The list goes on. Some gay men carrying HIV is read as both all gay men and only gay men. Of course there’s always the favourite of all Muslims are terrorists, and all terrorists are Muslim – two very different opinions, neither of which are correct. And onwards to the milder, but still harmful, views such as bisexuality equalling indecisiveness or greed, and mental illness meaning lack of competence.

In the end it’s all words and interpretations, mixed up with misjudged perspectives and delusional world-views. The big problem is, it is alienating the masses (my group 3 from above) who genuinely do want a better world all round but who can’t find the words to express that solidarity without fear of antagonising others. Language has power, and right now that power is being abused.

Sprechen sie Deutsch?

I’m teaching myself German. I can’t remember if I’ve mentioned this.

I’m (obviously) a lover of languages. I began this blog to chronicle my year abroad as part of my undergraduate degree studying Arabic, and then continued it when I travelled to Spain for 3 months to support the other half of my course. My family are French, and my parents met in India after they’d each spent several years globetrotting.

So naturally, I love languages.

But I definitely hate learning them. They are all so fascinating, and different, and clever, but they just don’t stick in my head. Grammar is so structured and sensible on paper, but my brain just can’t do it in practice, and I get mixed up between gerunds and adverbs (a worrying confusion, really) and end up spouting nonsense.

Nonetheless, I’ve begun practising German on Duolingo, and am currently (apparently) 17% fluent. Which is interesting because it keeps teaching me phrases like  “A man eats sugar with a dog”, and I’m pretty sure that doesn’t improve anyone’s fluency in a language. I’m also learning Italian which is of course waaaayy easier. And also has much easier pronunciation for my mouth, which gets very tangled in German words.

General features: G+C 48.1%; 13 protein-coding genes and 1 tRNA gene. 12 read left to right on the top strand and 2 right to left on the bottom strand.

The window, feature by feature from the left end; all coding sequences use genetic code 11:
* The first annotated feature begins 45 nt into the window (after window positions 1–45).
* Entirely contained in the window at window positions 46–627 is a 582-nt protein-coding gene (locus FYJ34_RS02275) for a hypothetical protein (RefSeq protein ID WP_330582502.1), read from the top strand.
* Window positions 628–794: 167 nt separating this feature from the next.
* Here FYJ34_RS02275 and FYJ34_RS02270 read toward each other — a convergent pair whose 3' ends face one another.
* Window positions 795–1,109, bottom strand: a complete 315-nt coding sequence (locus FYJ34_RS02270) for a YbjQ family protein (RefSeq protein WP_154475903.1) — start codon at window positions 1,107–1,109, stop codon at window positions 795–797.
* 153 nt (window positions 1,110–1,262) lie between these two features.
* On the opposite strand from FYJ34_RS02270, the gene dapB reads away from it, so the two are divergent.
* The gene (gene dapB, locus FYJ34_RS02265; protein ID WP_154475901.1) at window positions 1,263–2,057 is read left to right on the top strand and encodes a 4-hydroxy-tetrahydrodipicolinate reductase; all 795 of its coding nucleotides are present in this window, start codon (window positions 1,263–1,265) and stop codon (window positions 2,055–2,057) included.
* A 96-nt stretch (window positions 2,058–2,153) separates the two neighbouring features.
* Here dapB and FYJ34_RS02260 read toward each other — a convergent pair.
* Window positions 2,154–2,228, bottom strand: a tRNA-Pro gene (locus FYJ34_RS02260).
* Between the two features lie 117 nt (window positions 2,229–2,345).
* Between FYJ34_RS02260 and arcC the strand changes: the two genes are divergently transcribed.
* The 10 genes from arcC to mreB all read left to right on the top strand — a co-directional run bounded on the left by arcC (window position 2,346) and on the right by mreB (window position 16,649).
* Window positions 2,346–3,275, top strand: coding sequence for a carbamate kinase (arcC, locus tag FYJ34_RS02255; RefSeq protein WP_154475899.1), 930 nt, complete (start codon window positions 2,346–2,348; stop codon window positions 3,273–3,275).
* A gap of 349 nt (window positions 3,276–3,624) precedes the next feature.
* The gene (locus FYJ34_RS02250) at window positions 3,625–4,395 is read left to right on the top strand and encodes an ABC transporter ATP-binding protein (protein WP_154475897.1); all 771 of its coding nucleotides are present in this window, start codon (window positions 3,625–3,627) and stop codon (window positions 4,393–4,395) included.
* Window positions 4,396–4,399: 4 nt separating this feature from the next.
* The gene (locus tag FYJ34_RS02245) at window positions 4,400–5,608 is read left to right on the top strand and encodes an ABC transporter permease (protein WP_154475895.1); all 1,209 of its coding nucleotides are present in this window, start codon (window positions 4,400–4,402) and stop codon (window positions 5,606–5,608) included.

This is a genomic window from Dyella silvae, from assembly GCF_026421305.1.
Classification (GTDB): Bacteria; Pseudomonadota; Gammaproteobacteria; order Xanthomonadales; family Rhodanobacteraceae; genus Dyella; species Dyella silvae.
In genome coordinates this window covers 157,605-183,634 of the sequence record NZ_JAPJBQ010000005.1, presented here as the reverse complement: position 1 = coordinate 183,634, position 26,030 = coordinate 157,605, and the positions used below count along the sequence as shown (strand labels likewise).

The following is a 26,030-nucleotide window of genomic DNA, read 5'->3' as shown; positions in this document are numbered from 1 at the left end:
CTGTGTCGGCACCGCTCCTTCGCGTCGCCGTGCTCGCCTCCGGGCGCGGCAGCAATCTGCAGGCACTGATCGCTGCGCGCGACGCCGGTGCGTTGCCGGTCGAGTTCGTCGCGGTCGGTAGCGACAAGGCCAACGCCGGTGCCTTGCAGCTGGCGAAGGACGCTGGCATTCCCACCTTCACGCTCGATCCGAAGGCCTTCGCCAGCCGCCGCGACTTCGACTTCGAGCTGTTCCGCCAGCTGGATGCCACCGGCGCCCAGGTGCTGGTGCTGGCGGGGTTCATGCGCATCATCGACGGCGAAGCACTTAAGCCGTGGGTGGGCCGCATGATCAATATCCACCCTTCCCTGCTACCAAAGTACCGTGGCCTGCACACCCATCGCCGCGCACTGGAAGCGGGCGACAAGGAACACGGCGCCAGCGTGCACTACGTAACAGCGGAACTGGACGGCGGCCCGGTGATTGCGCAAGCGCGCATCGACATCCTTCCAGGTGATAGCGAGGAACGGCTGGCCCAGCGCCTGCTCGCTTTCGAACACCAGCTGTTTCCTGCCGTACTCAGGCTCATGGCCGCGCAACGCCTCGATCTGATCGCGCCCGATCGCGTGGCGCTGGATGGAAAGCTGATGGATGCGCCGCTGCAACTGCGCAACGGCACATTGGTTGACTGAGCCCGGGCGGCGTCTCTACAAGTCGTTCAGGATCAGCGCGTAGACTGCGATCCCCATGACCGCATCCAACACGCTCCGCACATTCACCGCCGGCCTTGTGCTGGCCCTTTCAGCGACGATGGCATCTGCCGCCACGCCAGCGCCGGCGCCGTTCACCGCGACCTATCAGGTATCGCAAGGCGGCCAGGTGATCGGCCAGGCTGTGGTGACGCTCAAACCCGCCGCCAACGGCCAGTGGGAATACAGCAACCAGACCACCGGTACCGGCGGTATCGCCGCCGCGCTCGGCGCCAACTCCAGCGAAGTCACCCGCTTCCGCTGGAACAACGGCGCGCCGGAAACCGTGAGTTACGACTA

So despite my hatred of trying to understand case, I shall push on with the German, because life’s about doing what you love, even when you actually hate it.

Morals. You’re welcome.

Back On the Horse

Sometimes, life gives you lemons, and you have to take those lemons, put them in your basket of eggs, and then get on a horse.

I think.

Basically, my last post was all horrible and was about the trials of life and social anxiety and feminism and how some people are a bit awful. I’ve been struggling since then to think of a post to follow up with (I took a picture of my desk, which I’ll talk about sometime), and then today some stuff happened which made me think about the principle of “getting back on the horse”, and since it’s totally applicable to this blog situation, here we go.